The Teacups Trio
Comprising the singing talents of, Kate Locksley (Night Fall), Rosie Calvert (Speldosa) and Will Finn, the a capella trio have been creating a storm across the UK festival circuit in the past few years with critically acclaimed performances at Shepley Spring Festival, Beverley Folk Festival, Warwick Folk Festival, Sidmouth Folk Week, Whitby Folk Week and many more.
Three Legg’d Mare
Three Legg’d Mare are an Aberystwyth band who were brought together by a common interest in the traditional songs and tunes of Wales, England and far beyond, and the social history and folklore that lies behind them. They sing old songs of madness, love, death, adventure and everyday life, intertwined with traditional tunes – and some original compositions. With lively and sensitive interpretations, close vocal harmonies and a multitude of instruments, Three Legg’d Mare chart a course through folk history with a passion and verve that’s earning them a growing following throughout Wales and the borders.
Andy Cutting – diatonic button accordion – (Blowzabella, Leveret)
James Delarre – violin – (Mawkin, Eliza Carthy)
Julien Cartonnet – bagpipes, banjo – (Mister Klof, Coast to Coast)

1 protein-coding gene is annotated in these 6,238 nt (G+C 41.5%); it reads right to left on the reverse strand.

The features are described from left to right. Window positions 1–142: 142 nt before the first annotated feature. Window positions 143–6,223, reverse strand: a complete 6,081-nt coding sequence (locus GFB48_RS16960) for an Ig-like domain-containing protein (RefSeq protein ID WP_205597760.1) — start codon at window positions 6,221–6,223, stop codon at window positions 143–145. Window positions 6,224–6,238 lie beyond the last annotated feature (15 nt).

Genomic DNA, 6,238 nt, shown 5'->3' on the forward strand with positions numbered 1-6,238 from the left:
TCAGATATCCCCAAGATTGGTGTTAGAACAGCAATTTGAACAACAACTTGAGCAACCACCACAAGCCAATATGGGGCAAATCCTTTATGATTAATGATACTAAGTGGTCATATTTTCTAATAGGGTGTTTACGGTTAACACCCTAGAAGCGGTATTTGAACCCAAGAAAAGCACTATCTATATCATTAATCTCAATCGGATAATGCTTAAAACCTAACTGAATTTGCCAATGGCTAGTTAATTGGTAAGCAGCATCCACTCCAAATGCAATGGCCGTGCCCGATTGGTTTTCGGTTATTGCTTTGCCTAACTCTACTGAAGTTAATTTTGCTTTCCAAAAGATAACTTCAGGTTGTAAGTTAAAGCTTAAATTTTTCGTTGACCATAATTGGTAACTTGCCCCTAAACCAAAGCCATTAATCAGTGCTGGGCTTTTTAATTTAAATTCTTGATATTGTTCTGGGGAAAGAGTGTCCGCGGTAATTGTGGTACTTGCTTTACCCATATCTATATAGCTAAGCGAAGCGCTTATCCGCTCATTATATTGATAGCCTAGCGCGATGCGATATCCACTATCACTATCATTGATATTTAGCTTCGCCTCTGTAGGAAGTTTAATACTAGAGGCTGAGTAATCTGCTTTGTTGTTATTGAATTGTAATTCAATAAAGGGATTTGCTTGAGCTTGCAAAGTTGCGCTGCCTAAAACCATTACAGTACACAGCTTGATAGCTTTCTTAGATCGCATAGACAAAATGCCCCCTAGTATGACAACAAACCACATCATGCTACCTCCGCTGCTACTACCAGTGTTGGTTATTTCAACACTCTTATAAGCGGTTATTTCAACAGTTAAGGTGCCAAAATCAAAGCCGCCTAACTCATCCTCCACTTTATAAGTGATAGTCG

Tania Buisse – bodhrán – (Shelta, Lost Highway)
Barnaby Stradling – acoustic bass guitar – (Blowzabella, False Lights)
A collective of uninhibited musical adventurers playing self-penned and traditional music from anywhere, with a winning mix of bonhomie and grit. Born out of friendship, the five-piece play naturally social music – for filling dancefloors, for listening, for drinking with friends – but don’t expect it to merge into the background. This is raunchy, up-all-night, joyously jugular-grabbing dance music.
Traditional music comes to the concert hall! VRï have risen to prominence in Wales and further afield over the last two years, gaining high acclaim for their exciting sound, stylish arrangements and innovative art-music interpretations of folk melodies and songs. Although their roots are in Wales and the backbone of their repertoire is Welsh, VRï make a point of blending other traditional musics from around Europe, and have been heavily influenced the ‘chamber-folk’ artists from both sides of the Atlantic. VRï’s vision has always been to maintain the integrity and individuality of their fiddle styles within the ideals of classical chamber ensemble, to deliver a product which harnesses both the raw energy of the fiddle and the finesse of the violin.